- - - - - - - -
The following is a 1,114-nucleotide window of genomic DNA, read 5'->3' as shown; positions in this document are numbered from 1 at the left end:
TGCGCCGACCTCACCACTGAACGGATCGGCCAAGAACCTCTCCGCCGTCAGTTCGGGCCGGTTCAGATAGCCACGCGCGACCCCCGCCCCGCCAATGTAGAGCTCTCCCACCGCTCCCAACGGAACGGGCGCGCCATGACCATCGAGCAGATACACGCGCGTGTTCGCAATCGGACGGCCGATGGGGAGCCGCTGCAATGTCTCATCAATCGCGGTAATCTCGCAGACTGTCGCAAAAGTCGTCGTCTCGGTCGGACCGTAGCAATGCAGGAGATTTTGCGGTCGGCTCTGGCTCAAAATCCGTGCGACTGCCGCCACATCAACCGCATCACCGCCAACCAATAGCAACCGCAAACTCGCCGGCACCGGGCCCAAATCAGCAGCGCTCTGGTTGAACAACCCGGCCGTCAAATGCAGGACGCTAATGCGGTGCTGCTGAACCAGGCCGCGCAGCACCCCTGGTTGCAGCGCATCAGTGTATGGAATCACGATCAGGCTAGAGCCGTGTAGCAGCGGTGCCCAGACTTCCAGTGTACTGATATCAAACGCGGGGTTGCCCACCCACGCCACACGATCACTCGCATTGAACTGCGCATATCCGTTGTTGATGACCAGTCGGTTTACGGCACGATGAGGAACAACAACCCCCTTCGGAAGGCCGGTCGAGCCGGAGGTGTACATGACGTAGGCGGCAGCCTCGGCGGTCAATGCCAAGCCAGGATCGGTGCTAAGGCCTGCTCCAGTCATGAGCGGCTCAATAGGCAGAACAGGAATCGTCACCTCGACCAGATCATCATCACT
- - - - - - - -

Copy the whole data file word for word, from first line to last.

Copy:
The following is a 1,114-nucleotide window of genomic DNA, read 5'->3' as shown; positions in this document are numbered from 1 at the left end:
TGCGCCGACCTCACCACTGAACGGATCGGCCAAGAACCTCTCCGCCGTCAGTTCGGGCCGGTTCAGATAGCCACGCGCGACCCCCGCCCCGCCAATGTAGAGCTCTCCCACCGCTCCCAACGGAACGGGCGCGCCATGACCATCGAGCAGATACACGCGCGTGTTCGCAATCGGACGGCCGATGGGGAGCCGCTGCAATGTCTCATCAATCGCGGTAATCTCGCAGACTGTCGCAAAAGTCGTCGTCTCGGTCGGACCGTAGCAATGCAGGAGATTTTGCGGTCGGCTCTGGCTCAAAATCCGTGCGACTGCCGCCACATCAACCGCATCACCGCCAACCAATAGCAACCGCAAACTCGCCGGCACCGGGCCCAAATCAGCAGCGCTCTGGTTGAACAACCCGGCCGTCAAATGCAGGACGCTAATGCGGTGCTGCTGAACCAGGCCGCGCAGCACCCCTGGTTGCAGCGCATCAGTGTATGGAATCACGATCAGGCTAGAGCCGTGTAGCAGCGGTGCCCAGACTTCCAGTGTACTGATATCAAACGCGGGGTTGCCCACCCACGCCACACGATCACTCGCATTGAACTGCGCATATCCGTTGTTGATGACCAGTCGGTTTACGGCACGATGAGGAACAACAACCCCCTTCGGAAGGCCGGTCGAGCCGGAGGTGTACATGACGTAGGCGGCAGCCTCGGCGGTCAATGCCAAGCCAGGATCGGTGCTAAGGCCTGCTCCAGTCATGAGCGGCTCAATAGGCAGAACAGGAATCGTCACCTCGACCAGATCATCATCACT